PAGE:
The essential notion of Cycle Time or Cycle Threshold or Ct positivity threshold [16].

An RT-PCR test is negative (no traces of the desired element) or positive (presence of traces of the desired element).

However, even if the desired element is present in a minute, negligible quantity, the principle of RT-PCR is to be able to finally highlight it by continuing the amplification cycles as much as necessary.

RT-PCR can push up to 60 amplification cycles, or even more!

Here is how it works:

Cycle 1: target x 2 (2 copies)

Cycle 2: target x 4 (4 copies)

Cycle 3: target x 8 (8 copies)

Cycle 4: target x 16 (16 copies)

Cycle 5; target x 32 (32 copies)

Etc exponentially up to 40 to 60 cycles!

When we say that the Ct (Cycle Time or Cycle Threshold or RT-PCR positivity threshold) is equal to 40, it means that the laboratory has used 40 amplification cycles, i.e. obtained 240 copies.

This is what underlies the sensitivity of the RT-PCR assay.

While it is true that in medicine we like to have high specificity and sensitivity of the tests to avoid false positives and false negatives, in the case of COVID-19 disease, this hypersensitivity of the RT-PCR test caused by the number of amplification cycles used has backfired.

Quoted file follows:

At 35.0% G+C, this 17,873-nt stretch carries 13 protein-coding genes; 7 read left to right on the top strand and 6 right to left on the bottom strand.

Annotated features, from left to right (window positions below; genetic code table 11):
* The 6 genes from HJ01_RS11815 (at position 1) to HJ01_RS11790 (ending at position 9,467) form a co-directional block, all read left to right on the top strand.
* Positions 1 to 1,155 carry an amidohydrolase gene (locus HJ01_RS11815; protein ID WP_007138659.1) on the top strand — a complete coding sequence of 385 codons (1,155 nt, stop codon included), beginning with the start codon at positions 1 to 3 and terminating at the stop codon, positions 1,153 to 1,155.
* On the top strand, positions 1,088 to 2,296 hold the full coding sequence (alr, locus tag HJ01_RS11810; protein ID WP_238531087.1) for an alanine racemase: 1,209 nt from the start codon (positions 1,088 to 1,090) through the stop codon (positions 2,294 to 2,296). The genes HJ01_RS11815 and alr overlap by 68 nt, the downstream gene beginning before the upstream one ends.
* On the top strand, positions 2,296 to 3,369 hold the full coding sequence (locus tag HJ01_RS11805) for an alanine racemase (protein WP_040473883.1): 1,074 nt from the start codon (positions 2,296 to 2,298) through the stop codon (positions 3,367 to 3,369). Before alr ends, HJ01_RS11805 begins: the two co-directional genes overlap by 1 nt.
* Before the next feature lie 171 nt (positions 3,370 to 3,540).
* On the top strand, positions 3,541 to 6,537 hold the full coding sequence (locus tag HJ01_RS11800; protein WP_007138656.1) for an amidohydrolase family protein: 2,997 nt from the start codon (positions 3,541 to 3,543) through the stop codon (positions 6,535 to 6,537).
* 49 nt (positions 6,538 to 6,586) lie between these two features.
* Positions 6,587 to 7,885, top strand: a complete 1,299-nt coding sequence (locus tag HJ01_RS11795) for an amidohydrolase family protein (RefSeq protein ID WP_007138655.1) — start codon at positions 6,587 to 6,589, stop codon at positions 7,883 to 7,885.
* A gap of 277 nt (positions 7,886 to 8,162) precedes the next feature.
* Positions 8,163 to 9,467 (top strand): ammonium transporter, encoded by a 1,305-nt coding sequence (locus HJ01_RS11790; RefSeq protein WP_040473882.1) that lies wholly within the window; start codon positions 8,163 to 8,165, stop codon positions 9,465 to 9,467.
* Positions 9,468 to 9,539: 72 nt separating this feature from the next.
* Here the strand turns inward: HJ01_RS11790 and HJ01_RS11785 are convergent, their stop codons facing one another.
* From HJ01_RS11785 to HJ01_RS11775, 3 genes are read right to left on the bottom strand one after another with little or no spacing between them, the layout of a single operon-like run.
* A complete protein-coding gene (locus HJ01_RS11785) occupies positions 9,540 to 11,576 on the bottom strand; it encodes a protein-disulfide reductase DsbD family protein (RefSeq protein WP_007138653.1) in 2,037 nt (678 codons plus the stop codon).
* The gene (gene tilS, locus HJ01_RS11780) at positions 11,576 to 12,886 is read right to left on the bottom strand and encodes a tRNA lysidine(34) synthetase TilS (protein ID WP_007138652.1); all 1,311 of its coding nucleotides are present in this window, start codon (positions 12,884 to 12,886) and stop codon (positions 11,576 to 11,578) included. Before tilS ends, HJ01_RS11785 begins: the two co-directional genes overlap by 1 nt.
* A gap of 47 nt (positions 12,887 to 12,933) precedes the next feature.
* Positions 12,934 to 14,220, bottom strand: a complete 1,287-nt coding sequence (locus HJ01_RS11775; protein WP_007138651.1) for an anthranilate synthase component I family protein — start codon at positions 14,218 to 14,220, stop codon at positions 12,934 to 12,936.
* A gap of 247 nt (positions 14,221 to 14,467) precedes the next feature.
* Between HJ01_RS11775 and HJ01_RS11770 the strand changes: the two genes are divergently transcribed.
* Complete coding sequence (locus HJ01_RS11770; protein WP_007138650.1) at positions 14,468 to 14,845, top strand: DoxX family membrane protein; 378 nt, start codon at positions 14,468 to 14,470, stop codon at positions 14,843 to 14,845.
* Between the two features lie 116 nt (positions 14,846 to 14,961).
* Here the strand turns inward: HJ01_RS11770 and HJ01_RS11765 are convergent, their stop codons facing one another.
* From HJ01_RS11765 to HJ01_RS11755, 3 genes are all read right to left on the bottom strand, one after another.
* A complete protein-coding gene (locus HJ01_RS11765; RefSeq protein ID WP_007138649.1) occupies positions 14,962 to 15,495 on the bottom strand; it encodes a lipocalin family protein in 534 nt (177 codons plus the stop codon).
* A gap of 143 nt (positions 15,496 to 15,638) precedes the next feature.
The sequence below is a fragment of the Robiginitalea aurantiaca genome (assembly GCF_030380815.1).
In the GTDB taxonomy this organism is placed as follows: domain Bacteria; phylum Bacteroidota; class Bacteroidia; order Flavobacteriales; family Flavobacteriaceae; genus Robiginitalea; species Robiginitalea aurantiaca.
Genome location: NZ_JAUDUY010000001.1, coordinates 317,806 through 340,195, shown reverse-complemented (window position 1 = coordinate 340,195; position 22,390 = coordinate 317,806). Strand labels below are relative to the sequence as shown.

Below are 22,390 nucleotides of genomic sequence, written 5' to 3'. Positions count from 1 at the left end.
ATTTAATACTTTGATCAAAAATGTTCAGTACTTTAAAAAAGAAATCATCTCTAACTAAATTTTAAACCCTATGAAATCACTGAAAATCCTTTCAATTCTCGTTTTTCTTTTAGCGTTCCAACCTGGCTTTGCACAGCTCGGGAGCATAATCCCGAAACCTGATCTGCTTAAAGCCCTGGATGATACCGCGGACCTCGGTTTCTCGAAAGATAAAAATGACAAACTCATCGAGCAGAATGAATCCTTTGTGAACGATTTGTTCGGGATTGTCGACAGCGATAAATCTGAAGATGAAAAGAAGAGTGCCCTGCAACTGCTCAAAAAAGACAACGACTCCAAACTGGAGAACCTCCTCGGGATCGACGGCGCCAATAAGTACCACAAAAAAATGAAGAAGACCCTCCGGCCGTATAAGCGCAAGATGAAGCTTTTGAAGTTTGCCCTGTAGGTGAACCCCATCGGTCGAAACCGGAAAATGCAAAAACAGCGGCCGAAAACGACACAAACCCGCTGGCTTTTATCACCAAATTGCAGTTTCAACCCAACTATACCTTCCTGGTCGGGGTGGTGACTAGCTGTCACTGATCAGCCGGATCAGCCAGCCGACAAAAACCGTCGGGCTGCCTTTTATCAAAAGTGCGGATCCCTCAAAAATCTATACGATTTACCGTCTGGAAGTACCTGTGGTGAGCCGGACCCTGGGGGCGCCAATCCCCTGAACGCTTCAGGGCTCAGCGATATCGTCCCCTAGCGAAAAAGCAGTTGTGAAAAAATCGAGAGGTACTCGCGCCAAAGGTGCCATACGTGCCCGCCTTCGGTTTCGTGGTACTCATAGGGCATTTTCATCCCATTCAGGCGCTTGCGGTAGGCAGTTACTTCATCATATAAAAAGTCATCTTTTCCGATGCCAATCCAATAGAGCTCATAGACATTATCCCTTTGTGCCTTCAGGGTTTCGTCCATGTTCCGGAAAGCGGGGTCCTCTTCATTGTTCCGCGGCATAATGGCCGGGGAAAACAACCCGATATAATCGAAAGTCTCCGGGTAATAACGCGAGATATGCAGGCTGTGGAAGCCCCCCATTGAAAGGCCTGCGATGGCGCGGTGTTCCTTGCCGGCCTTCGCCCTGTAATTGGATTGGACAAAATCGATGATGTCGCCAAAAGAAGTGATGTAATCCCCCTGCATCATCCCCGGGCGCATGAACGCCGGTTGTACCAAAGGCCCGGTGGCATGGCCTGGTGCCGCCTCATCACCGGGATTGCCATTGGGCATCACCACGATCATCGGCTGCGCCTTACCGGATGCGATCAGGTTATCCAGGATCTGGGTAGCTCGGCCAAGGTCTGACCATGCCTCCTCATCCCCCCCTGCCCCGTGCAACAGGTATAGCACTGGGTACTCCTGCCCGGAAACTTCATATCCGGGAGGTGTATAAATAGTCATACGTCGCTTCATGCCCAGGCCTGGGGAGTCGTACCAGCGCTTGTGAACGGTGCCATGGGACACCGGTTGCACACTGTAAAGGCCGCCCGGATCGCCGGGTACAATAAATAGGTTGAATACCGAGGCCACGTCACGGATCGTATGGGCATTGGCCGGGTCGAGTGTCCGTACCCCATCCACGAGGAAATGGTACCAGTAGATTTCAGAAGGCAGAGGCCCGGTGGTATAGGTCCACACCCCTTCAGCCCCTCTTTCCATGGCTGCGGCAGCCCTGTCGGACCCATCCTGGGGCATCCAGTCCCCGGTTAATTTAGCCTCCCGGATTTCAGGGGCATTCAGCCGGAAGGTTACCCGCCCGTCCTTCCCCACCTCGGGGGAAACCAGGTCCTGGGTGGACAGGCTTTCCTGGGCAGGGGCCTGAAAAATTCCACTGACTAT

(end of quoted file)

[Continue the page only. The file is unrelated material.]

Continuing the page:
This over-sensitivity of the RT-PCR test is deleterious and misleading!

It detaches us from the medical reality which must remain based on the real clinical state of the person: is the person ill, does he or she have symptoms?

That is the most important thing!

As I said at the beginning of the article, in medicine, we always start from the person: we examine him/her, we collect his/her symptoms (complaints-anamnesis) and objective clinical signs (examination) and on the basis of a clinical reflection in which scientific knowledge and experience intervene, we make diagnostic hypotheses.

Only then do we prescribe the most appropriate tests, based on this clinical reflection.

We constantly compare the test results with the patient’s clinical condition (symptoms and signs), which takes precedence over everything else when it comes to our decisions and treatments.

Today, our governments, supported by their scientific safety advice, are making us do the opposite and put the test first, followed by a clinical reflection necessarily influenced by this prior test, whose weaknesses we have just seen, particularly its hypersensitivity.

None of my clinical colleagues can contradict me.